Similar species. The distribution of D. vittatus   abuts or narrowly overlaps those of D. furcosus   and D. calcicolus   sp. nov. Specimens of D. vittatus   can be distinguished from sympatric and parapatric specimens of these species as follows: from both by the relatively shorter tail (usually less than 60 % SVL, versus usually greater), from D. furcosus   by the darker grey-brown body colour, light dorsal stripe outlined by thick black outlines that bleed into the lighter background colour, and lacking obvious bifurcation of the dorsal stripe on the occipital region (although the occiput generally has a darker V of the gound colour); from D. calcicolus   sp. no v. by continuous narrow dorsal stripe not broken into irregular blotches, and lack of complex lateral Other members of the D. vittatus   complex can resemble D. vittatus   , the most similar being D. granariensis   , D. ornatus   and D. wiru   sp. nov., which are very similar in colour and pattern to some D. vittatus   . When compared in detail, D. vittatus   can generally be distinguished from these taxa by a combination of a shorter tail (usually less than 60 %; Table 2) and consistent presence of the first supralabial taller than the second. In addition, D. granariensis   and D. ornatus   have a triangular zone of dark background colour on top of the head, D. wiru   sp. nov. has consistent presence of lateral spots with obvious black margins and D. ornatus   has numerous large and irregular pale lateral spots.

Remarks. Kluge (1969) interpreted the likely source of the type specimen of D. vittatus   as somewhere on the west coast of Australia, most probably from the Perth area, based on the collector (Alan Cunningham) having visited the area on surveying expeditions between 1817 and 1822. However there is a long gap between this period of time and the description of the species by Gray (1832). Much closer in time to the description, between 1827 and 1829, Alan Cunningham, led a series of surveying trips along the western slope of the Great Dividing Range between Bathurst and the Darling Downs in southeast Queensland ( McMinn 1970). He returned to England shortly afterwards and appears to have brought with him the specimens described by Gray. One of the species described at the same time as D. vittatus   , Egernia cunninghami Gray, 1832   was from a locality in eastern Australia ‘in latitude 29 ºS’. It seems reasonable to infer that the type of D. vittatus   was also collected from this general region (the western slopes of the Great Dividing Range in northern NSW), where both E. cunninghami   and D. vittatus   are relatively common and widespread. The appearance of the type specimen is consistent in appearance to specimens from the western slopes of NSW, including a relatively tall first supralabial (markedly taller than second). We therefore concur with Storr (1979) in finding no justification for Kluge’s attempt to restrict the type locality to the Darling Range in Western Australia.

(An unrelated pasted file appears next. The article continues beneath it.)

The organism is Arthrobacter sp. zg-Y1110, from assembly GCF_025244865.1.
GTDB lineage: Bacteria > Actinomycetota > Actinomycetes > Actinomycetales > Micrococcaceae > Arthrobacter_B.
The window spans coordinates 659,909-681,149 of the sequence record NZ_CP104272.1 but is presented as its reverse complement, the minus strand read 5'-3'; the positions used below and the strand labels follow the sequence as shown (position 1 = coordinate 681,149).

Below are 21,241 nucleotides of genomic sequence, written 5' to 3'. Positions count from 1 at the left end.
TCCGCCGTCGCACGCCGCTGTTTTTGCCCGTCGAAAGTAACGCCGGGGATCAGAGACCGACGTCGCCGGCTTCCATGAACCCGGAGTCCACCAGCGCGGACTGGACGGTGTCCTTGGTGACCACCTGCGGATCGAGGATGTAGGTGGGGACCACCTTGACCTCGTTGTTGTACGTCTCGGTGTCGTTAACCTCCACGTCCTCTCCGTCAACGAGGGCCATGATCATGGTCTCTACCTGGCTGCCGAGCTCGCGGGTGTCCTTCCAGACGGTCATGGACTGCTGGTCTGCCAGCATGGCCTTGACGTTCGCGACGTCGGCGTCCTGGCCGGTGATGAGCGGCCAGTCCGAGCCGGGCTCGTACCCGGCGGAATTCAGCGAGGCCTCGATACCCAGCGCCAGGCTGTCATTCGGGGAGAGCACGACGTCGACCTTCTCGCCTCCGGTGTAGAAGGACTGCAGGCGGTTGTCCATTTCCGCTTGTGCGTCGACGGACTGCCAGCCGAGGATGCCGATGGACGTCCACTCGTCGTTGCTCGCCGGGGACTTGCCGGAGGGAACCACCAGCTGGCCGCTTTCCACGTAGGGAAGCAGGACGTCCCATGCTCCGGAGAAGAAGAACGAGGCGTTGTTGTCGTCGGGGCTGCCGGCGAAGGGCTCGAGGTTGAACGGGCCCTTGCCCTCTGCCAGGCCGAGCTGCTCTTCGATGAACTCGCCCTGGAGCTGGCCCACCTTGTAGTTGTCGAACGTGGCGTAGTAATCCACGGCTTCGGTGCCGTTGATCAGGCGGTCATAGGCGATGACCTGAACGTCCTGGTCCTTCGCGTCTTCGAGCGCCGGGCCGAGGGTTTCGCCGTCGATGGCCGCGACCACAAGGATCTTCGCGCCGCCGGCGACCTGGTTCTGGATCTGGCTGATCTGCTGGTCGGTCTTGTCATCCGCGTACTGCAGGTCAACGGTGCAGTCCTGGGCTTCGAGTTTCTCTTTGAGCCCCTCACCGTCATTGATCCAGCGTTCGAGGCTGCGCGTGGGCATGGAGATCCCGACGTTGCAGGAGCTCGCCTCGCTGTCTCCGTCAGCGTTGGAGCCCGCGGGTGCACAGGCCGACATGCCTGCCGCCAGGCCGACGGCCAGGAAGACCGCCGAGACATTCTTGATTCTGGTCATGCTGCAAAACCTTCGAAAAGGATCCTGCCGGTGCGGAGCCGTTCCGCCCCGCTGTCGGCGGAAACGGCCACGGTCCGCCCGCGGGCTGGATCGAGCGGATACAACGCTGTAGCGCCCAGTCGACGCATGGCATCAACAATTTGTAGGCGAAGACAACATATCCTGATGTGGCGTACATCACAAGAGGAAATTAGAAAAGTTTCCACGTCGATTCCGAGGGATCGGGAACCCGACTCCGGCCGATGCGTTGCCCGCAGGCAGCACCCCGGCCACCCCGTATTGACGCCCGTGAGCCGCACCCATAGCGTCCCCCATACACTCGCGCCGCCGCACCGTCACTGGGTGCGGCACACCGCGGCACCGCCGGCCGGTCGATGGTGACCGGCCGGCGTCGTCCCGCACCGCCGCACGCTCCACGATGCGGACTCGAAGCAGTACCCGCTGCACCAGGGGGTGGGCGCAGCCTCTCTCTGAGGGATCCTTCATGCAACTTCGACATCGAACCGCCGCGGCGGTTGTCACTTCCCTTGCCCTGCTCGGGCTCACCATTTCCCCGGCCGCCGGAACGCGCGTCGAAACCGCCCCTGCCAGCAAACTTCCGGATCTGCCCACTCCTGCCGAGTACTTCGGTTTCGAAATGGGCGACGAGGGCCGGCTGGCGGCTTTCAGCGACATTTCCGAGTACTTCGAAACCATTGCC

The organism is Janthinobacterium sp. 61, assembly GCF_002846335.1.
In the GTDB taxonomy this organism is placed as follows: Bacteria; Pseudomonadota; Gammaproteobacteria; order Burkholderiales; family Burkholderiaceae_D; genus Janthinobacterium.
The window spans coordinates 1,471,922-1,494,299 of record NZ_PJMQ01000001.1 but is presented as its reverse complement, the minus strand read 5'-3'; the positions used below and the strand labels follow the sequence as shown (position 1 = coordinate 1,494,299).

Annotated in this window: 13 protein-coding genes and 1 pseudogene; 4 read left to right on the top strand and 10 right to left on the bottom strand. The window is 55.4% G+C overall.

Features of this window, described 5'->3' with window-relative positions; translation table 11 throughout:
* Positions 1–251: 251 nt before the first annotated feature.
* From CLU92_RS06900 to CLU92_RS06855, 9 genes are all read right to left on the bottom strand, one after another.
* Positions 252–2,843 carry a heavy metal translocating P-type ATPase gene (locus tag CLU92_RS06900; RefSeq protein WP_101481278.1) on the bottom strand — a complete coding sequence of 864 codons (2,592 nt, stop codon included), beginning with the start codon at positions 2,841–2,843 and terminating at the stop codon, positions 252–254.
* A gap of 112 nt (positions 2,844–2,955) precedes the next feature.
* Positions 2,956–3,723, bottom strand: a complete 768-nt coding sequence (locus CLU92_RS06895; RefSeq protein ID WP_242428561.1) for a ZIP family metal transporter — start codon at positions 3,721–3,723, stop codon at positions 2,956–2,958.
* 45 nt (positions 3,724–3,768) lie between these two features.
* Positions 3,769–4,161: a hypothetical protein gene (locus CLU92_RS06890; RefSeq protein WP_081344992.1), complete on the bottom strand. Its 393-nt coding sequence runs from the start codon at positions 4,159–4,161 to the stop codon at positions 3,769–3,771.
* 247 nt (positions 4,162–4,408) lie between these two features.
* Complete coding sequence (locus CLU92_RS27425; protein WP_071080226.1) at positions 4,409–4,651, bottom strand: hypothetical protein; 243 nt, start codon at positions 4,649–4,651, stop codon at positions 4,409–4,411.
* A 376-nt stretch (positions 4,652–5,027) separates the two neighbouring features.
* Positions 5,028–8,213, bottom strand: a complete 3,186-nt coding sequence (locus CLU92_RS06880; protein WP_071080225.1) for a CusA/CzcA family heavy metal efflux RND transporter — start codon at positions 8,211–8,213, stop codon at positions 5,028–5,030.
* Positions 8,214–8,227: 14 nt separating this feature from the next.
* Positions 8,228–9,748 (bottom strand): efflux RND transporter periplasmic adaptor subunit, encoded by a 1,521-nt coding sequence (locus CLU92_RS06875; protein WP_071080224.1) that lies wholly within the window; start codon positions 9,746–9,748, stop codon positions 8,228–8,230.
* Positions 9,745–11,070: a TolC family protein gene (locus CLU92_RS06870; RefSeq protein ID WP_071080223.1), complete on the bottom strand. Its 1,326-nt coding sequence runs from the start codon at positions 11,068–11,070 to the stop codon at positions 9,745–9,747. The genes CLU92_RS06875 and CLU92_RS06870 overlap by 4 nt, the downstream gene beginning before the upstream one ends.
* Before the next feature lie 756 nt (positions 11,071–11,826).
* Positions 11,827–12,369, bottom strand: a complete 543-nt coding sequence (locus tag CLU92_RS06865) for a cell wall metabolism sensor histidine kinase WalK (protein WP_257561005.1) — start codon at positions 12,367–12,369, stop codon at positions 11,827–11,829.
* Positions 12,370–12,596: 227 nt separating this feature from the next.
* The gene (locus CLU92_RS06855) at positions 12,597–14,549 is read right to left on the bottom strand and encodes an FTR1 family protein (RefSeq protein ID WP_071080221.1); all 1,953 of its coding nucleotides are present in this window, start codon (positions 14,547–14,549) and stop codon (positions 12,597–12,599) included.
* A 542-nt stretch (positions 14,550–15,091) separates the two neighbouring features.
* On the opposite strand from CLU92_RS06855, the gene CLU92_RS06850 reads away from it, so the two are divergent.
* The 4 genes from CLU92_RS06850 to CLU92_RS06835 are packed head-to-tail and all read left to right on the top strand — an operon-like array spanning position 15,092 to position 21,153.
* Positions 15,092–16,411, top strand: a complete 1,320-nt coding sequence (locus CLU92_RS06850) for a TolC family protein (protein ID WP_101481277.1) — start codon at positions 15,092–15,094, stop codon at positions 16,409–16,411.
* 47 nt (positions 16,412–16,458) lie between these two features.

Phyllodactylus barbouri Angel 1936   (type locality Madagascar, in error) has been regarded by previous authors (Kluge, 1969; Cogger et al. 1983) as a junior synonym of D. vittatus   (sensu lato). Brygoo (1991) reported that, in his opinion, the type and only specimen was indistinguishable from D. granariensis   . Bauer & Henle (1994) noted that as the taxonomy stood at that time, Brygoo’s conclusion would have to include the possibility that barbouri   might be a junior synonym of furcosus   rather than granariensis   . As we have now restricted the concept of D. granariensis   , and have not examined the holotype, future work on the D. vittatus   species complex will need to determine whether the holotype can be assigned to any of the taxa recognized here.

Across its distribution, D. vittatus   shows considerable colour pattern variation. Our study has not made a detailed investigation of this variation as we have not had the tissue samples that would have allowed us to assess their significance (see further comments in discussion). Some variation may show geographic trends, such as a greater frequency of specimens from Qld that have relatively wide, straight-edged dorsal stripe, or coastal NSW specimens with more broken dorsal stripes and greater frequency of lateral spotting.


Royal Botanic Gardens, National Herbarium of New South Wales














Diplodactylus vittatus Gray, 1832

Hutchinson, Mark N., Doughty, Paul & Oliver, Paul M. 2009

Diplodactylus vittatus

Gray 1832: 40